A chimpanzee group is usually accompanied by two to three researchers; the field assistants observe an individual animal, in particular, and record general observations while the students and doctoral candidates investigate particular questions. But following a group of chimpanzees through the dense rain forest is easier said than done: with their compact posture, the chimpanzees move with incredible agility on their hands and feet, while the erect bipeds stumble over roots and thorny undergrowth, get entangled in lianas and sometimes have the feeling that they are standing in front of an impenetrable green wall. In addition they have to keep the animals, which appear to melt into the vegetation in the sparse jungle light, in their sights. Despite all their efforts, in many cases all they can do is listen for the calls of the chimpanzees and hope that the group will soon stop for a break.

Everyday research life in the national park

Everyday research life in Taï National Park does not consist exclusively in the observation of chimpanzees: the scientists also use numerous indirect methods to find out more about them. They look for sticks, stones and other objects that the chimpanzees have used as tools and spend a lot of time becoming well acquainted with the animals’ habitat. They identify the plants and analyse the apes’ food spectrum. They know exactly which fruits the chimpanzees particularly value, and when the fruit on such a tree in a group’s range is ripe. The chimpanzees’ droppings are a particularly informative source for the researchers and they regularly take samples from them. They can reveal a lot of information, not only about the animals’ eating habits. Because cells from the chimpanzees’ intestinal wall are also excreted with the droppings, the scientists can isolate DNA from them and carry out genetic analyses. In this way, the kinship relationships within a group can be clearly and definitively identified. For example, today, it is no longer a matter of assumption which young animal is the offspring of which male ape – the researchers can verify this exactly. Together with information about the animals’ hormone balance, which the scientists obtain from the analysis of urine samples, and combined with the carefully documented behaviour observations, many conclusions can be drawn on the family and social behaviour of a chimpanzee group. For example, it is far from the case that all of the young are the offspring of alpha males but, depending on the group, they are also fathered by lower-status males with varying frequency. As the researchers discovered, various strategies for reproductive success exist among chimpanzees, particularly for non-dominant males. The females also adopt individual strategies to ensure the best possible outcomes for themselves and their offspring.

The DNA analyses of droppings and hairs from abandoned sleep nests also provide important data for the counting of the animals in the rainforest. Based on these, it can now be stated with greater accuracy than before how many individuals live in a forest area and whether animals that have left the group, and have not been seen by the researchers for a long time, are still alive.

Some of these tests can be carried out directly at the camp; however, most of the samples are conserved in liquid nitrogen and transported to Leipzig on dry ice where they are analysed using the very latest technology at the laboratory of the Max Planck Institute for Evolutionary Anthropology. Moreover, all samples are stored there in the long-term in a biobank. This means that other factors can be investigated at a later date – perhaps using even better test methods that have not yet been developed today.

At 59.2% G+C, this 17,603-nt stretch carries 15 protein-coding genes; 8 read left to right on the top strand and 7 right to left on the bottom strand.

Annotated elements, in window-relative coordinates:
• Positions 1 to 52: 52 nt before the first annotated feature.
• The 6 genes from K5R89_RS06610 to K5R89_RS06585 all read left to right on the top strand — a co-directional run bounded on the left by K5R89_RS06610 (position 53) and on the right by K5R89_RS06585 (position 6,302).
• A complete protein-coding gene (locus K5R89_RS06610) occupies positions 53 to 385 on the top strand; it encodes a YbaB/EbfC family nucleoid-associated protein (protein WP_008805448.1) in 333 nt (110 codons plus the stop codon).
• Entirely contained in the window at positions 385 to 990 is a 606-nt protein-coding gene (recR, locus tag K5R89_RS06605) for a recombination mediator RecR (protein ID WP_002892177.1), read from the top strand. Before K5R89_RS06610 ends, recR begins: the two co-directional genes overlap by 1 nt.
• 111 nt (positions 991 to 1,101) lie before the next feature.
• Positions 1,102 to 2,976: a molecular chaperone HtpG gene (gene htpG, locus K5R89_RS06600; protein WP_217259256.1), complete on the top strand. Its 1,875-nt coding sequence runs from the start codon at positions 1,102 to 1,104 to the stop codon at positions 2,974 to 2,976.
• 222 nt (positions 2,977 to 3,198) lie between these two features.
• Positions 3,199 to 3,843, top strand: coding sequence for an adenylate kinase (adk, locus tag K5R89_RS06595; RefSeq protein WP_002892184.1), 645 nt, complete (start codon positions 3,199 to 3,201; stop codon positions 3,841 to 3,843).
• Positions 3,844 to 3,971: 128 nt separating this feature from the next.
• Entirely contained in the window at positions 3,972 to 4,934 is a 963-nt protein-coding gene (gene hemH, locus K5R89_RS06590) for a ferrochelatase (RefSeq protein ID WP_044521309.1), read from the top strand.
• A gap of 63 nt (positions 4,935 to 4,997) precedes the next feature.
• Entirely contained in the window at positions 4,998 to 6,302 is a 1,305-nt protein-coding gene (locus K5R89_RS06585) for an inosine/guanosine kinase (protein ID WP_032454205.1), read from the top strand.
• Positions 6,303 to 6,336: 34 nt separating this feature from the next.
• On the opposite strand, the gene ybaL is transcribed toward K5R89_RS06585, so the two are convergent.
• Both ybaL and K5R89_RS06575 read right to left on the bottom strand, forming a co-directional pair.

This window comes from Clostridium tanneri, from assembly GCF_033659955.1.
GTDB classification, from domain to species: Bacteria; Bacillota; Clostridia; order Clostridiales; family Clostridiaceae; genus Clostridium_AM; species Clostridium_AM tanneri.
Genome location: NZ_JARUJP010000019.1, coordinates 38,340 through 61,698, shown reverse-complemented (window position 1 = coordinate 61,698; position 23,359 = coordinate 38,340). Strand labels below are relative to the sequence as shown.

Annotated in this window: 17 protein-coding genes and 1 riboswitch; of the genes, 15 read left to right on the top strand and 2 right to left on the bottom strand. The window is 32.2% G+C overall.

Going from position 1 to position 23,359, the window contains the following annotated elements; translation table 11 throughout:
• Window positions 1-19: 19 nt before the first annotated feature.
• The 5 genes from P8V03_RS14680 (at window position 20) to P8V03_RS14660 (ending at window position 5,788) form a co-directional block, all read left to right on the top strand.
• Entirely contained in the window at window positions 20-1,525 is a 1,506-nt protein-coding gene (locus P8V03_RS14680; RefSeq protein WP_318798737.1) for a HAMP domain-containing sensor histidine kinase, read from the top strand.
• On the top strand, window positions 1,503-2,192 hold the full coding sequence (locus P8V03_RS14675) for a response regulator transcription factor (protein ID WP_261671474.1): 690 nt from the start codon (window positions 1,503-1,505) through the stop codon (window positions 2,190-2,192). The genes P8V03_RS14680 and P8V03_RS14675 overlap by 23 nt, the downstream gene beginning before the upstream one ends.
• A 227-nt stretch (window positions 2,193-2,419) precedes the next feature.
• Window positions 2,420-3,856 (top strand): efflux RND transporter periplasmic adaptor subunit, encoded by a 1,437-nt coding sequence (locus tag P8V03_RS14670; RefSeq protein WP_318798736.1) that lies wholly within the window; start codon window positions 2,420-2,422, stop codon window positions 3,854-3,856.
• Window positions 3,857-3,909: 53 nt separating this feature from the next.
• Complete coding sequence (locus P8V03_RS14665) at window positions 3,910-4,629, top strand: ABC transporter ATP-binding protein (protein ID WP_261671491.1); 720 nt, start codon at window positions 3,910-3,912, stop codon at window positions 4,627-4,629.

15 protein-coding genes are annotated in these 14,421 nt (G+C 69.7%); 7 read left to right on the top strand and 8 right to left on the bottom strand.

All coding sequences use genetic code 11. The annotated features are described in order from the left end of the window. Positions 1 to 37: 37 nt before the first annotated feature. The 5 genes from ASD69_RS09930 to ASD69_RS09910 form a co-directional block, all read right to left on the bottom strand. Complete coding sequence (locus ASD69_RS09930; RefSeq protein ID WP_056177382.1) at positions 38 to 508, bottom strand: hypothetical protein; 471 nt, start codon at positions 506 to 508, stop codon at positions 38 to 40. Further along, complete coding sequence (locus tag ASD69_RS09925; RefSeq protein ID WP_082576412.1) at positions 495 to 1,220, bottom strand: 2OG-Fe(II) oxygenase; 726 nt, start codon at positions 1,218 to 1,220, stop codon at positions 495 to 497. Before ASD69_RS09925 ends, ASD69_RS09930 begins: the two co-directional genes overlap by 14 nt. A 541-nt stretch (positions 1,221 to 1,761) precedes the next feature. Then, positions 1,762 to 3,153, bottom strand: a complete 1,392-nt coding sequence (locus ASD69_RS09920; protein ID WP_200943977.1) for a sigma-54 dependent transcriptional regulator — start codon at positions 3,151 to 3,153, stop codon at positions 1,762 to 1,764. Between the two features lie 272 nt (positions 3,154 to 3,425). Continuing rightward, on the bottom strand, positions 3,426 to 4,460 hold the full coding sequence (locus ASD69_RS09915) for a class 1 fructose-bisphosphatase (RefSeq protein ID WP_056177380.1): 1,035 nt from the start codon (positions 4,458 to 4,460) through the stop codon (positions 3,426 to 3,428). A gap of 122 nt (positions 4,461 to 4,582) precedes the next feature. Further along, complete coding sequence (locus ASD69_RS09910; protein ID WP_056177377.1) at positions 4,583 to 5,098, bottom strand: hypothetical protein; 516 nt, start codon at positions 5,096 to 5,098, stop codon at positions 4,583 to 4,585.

Contact with the outside world

Due to the strict hygiene measures it has become difficult for the scientists to leave the camp for a short time and travel to the nearest village. For any scientist, the loss of five days’ research is too high a price to pay for going for a beer at the local bar. However, the people in the camp are not completely cut off from the outside world. Every three days, a stable Internet connection is established via a satellite telephone, via which the e-mails that have collected in the intervening period can be exchanged. Not only are numerous scientific data sent back and forth, the scientists are also able to maintain contact with their family and friends throughout the world. Modern communication technology also does not come to a halt in the African bush. The mobile telephone reception in the camp is pretty good at times: until recently, it was necessary to travel 20 kilometres to the next village to make a telephone call; today, depending on the camp, it is sufficient to climb a nearby hill or climb a ladder to do so.

In contrast, the local field assistants leave the camp regularly. They work fixed three-week shifts and always return to their home villages in between. In addition to their work in the forest, they have assumed another equally important task: they act as the advocates for the chimpanzees in their villages. They report about their work, relate everything they have learned about chimpanzees and, above all, describe the surprising and fascinating experiences they have had with the individual animals. In this way, they make a crucial contribution to the protection of the chimpanzee groups against poaching. The field research assistants are not the only Africans on the Max Planck team. African students are often also involved in the projects. It is hoped that as fully trained scientists they will assume the role of guarantors for the protection of the National Park and the continuation of the research projects – if possible, irrespective of the country’s political situation. For nothing is more threatening to the survival of the apes than political unrest: in a country torn by civil war or other conflict, there is no lobby to protect the interests of apes in the wild.

Mud, incessant rain, almost impenetrable vegetation, parasites – everyday research life far from civilisation is often difficult and not always pleasant. And yet, for many scientists, the rain forest is a paradise on earth. “The chimpanzees in the Taï are part of my life. I have spent more time with some of them than with my closest friends. They are free here, and to experience them in their natural habitat is a true pleasure,” says Tobias Deschner.

Andrea Wegener

Go to Editor View